Just at freezing, but the feels like temp was in the 20s. I was not cold, but too warm after a few minutes. Next time, I should lose a layer, or maybe the vest? Overcast, not too much wind. Admired the floodplain forest, bare branches with a deep yellowish brown floor. Crossed the river at lake street. Don’t remember the water, but I do remember the 3 people on the shore, near the bridge, with big white garbage bags — volunteers cleaning up? Forgot to look over at shadow falls, or listen for the water that only falls after it’s rained.
Thought about my series of poems on haunting/haunted. The one I’m working on is about all the people who frequent/haunt the trail. I’m calling them, The Regulars. Trying to figure out where and how the Dakota people fit into this idea of the regulars. At first, I thought about using we and thinking very loosely about that “we”– not a community of regulars, but a gathering of people past, present, and future who all frequent/inhabit a space — but this felt wrong, not giving enough room for recognizing who can and can’t inhabit this space and who was forced off of this land. It seems too soon (or ever possible?) to claim a we and it flattens out the differences between how and why the gorge is haunted. I’m not sure how to address this, but I want to devote more time to it and feeling uncomfortable about it—maybe this discomfort and my uncertainty about it is something my poems should circle/orbit around as I struggle to find better words and an understanding?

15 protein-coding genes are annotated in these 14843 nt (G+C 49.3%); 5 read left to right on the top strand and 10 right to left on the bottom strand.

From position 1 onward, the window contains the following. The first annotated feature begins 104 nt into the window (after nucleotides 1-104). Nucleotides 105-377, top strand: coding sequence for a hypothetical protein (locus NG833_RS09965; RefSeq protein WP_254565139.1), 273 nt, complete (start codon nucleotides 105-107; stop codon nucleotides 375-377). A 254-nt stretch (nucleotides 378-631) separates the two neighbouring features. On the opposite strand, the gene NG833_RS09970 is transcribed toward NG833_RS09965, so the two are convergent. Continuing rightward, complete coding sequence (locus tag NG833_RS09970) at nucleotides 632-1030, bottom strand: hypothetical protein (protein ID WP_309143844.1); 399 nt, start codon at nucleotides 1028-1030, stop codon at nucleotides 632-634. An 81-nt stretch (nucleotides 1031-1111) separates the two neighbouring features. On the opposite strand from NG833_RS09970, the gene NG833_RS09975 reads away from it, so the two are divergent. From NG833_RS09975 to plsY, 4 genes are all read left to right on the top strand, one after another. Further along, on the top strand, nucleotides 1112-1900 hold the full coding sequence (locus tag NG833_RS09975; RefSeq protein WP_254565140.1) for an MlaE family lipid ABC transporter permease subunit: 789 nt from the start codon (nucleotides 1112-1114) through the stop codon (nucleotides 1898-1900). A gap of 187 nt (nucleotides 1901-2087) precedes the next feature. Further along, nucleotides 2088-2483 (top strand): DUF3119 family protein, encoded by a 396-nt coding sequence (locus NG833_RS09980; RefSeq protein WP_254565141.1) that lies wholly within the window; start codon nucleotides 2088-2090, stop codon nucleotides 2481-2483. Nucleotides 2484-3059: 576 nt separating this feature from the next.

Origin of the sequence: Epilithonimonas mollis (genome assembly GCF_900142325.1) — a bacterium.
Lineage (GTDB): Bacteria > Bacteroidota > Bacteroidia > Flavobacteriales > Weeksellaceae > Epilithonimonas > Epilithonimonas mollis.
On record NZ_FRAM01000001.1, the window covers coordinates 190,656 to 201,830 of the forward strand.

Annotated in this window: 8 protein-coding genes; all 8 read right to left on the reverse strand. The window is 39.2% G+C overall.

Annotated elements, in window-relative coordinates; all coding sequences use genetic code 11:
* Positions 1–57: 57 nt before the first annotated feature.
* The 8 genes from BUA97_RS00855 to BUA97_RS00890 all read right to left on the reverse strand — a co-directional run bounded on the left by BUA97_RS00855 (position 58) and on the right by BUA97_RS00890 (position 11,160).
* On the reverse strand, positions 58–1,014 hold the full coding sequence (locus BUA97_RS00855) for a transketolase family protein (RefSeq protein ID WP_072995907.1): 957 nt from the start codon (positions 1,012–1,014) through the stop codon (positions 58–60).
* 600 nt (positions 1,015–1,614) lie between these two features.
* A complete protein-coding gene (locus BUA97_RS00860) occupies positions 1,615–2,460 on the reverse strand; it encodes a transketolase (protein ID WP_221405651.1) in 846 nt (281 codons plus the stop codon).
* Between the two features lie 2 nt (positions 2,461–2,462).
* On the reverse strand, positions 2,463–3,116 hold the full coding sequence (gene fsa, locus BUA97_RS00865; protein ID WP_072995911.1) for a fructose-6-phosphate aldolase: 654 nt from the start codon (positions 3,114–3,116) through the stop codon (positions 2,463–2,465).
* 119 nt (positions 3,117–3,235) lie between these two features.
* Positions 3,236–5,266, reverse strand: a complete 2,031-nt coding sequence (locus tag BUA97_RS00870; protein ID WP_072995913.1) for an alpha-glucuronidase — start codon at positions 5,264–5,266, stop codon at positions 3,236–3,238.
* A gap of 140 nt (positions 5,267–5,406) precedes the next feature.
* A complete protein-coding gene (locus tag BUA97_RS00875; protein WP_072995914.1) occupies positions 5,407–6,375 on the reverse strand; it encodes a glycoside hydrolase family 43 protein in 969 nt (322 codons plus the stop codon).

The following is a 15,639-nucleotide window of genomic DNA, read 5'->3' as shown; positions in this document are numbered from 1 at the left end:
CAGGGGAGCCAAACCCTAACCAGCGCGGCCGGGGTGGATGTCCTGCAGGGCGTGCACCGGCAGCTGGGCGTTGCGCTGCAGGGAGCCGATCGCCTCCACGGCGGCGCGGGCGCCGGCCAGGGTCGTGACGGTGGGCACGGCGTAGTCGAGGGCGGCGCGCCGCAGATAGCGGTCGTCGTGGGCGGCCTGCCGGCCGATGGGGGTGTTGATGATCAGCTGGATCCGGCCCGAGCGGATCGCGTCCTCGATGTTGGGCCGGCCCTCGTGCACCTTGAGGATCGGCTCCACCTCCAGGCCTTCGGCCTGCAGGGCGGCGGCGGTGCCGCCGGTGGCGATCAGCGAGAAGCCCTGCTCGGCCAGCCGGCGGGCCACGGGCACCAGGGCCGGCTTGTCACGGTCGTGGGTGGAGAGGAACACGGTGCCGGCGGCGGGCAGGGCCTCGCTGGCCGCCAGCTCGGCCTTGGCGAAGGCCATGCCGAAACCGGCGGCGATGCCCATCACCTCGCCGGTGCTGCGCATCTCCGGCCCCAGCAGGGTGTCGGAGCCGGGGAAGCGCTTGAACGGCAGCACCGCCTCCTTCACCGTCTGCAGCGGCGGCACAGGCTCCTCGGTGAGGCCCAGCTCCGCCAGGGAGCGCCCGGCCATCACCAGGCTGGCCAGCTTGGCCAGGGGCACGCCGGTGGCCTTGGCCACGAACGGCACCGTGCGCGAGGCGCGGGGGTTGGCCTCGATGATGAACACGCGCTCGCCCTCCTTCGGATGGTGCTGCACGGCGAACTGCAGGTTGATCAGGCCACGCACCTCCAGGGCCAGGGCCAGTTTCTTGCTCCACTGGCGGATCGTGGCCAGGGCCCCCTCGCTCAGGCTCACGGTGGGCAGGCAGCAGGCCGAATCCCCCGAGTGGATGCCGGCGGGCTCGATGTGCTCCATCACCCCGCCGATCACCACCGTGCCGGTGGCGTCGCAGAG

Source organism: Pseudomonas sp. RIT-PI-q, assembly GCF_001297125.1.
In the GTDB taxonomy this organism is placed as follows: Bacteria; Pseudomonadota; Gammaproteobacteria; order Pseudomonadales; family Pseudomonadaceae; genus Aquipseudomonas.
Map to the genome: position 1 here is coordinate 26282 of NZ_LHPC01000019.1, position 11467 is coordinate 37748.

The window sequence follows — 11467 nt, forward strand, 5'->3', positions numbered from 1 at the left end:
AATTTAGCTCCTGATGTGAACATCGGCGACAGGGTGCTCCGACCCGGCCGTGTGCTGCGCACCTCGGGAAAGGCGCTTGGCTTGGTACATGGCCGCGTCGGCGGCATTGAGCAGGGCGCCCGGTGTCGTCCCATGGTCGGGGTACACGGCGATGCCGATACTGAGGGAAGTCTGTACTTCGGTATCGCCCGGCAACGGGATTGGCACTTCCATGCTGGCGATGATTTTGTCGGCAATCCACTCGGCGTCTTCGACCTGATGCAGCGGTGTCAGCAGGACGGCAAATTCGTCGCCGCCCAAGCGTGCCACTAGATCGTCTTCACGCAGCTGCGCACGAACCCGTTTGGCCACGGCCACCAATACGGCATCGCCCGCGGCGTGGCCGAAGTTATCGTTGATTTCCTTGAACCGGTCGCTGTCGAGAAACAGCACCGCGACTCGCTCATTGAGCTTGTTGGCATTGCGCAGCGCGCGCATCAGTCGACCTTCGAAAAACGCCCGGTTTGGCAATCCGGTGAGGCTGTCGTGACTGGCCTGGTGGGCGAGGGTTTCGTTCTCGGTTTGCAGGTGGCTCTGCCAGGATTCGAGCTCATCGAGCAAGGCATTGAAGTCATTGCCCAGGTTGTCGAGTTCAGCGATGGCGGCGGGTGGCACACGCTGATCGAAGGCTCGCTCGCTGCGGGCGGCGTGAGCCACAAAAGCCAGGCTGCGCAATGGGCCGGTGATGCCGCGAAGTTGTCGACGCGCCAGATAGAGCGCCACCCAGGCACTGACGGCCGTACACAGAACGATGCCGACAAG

Here’s a wonderful poem I encountered this morning that connects more broadly to the treatment of indigenous peoples by white settlers and the US government:
Passive Voice/ LAURA DA’
I use a trick to teach students
how to avoid passive voice.
Circle the verbs.
Imagine inserting “by zombies”
after each one.
Have the words been claimed
by the flesh-hungry undead?
If so, passive voice.
I wonder if these
sixth graders will recollect,
on summer vacation,
as they stretch their legs
on the way home
from Yellowstone or Yosemite
and the byway’s historical marker
beckons them to the
site of an Indian village—
Where trouble was brewing.
Where, after further hostilities, the army was directed to enter.
Where the village was razed after the skirmish occurred.
Where most were women and children.
Riveted bramble of passive verbs
etched in wood—
breaking up from the dry ground
to pinch the meat
of their young red tongues.